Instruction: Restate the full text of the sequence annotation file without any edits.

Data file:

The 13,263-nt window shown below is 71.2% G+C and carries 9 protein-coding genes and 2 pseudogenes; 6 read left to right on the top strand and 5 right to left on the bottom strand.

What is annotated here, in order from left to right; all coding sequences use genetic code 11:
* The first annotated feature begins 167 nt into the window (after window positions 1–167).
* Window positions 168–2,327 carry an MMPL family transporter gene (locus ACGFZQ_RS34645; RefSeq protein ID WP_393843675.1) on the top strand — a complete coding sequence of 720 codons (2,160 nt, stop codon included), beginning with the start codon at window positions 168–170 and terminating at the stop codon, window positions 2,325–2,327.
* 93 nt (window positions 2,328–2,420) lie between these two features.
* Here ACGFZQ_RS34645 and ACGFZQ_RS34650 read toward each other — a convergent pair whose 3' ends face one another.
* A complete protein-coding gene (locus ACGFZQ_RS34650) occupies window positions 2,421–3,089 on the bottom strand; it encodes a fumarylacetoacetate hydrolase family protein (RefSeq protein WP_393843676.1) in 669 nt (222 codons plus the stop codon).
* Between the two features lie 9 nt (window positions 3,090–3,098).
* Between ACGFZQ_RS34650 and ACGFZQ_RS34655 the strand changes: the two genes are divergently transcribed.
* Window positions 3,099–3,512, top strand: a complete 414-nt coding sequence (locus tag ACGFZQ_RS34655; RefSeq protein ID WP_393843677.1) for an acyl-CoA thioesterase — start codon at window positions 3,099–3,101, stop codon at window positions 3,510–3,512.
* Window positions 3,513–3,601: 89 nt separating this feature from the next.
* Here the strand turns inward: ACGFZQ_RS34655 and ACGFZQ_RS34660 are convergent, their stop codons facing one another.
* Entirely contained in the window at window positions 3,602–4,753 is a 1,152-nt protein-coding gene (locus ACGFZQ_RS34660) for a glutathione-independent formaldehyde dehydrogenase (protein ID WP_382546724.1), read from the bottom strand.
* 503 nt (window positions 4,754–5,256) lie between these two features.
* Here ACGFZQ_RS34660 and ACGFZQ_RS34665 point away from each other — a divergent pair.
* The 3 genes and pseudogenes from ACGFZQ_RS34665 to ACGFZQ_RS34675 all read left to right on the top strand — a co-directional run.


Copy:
The 13,263-nt window shown below is 71.2% G+C and carries 9 protein-coding genes and 2 pseudogenes; 6 read left to right on the top strand and 5 right to left on the bottom strand.

What is annotated here, in order from left to right; all coding sequences use genetic code 11:
* The first annotated feature begins 167 nt into the window (after window positions 1–167).
* Window positions 168–2,327 carry an MMPL family transporter gene (locus ACGFZQ_RS34645; RefSeq protein ID WP_393843675.1) on the top strand — a complete coding sequence of 720 codons (2,160 nt, stop codon included), beginning with the start codon at window positions 168–170 and terminating at the stop codon, window positions 2,325–2,327.
* 93 nt (window positions 2,328–2,420) lie between these two features.
* Here ACGFZQ_RS34645 and ACGFZQ_RS34650 read toward each other — a convergent pair whose 3' ends face one another.
* A complete protein-coding gene (locus ACGFZQ_RS34650) occupies window positions 2,421–3,089 on the bottom strand; it encodes a fumarylacetoacetate hydrolase family protein (RefSeq protein WP_393843676.1) in 669 nt (222 codons plus the stop codon).
* Between the two features lie 9 nt (window positions 3,090–3,098).
* Between ACGFZQ_RS34650 and ACGFZQ_RS34655 the strand changes: the two genes are divergently transcribed.
* Window positions 3,099–3,512, top strand: a complete 414-nt coding sequence (locus tag ACGFZQ_RS34655; RefSeq protein ID WP_393843677.1) for an acyl-CoA thioesterase — start codon at window positions 3,099–3,101, stop codon at window positions 3,510–3,512.
* Window positions 3,513–3,601: 89 nt separating this feature from the next.
* Here the strand turns inward: ACGFZQ_RS34655 and ACGFZQ_RS34660 are convergent, their stop codons facing one another.
* Entirely contained in the window at window positions 3,602–4,753 is a 1,152-nt protein-coding gene (locus ACGFZQ_RS34660) for a glutathione-independent formaldehyde dehydrogenase (protein ID WP_382546724.1), read from the bottom strand.
* 503 nt (window positions 4,754–5,256) lie between these two features.
* Here ACGFZQ_RS34660 and ACGFZQ_RS34665 point away from each other — a divergent pair.
* The 3 genes and pseudogenes from ACGFZQ_RS34665 to ACGFZQ_RS34675 all read left to right on the top strand — a co-directional run.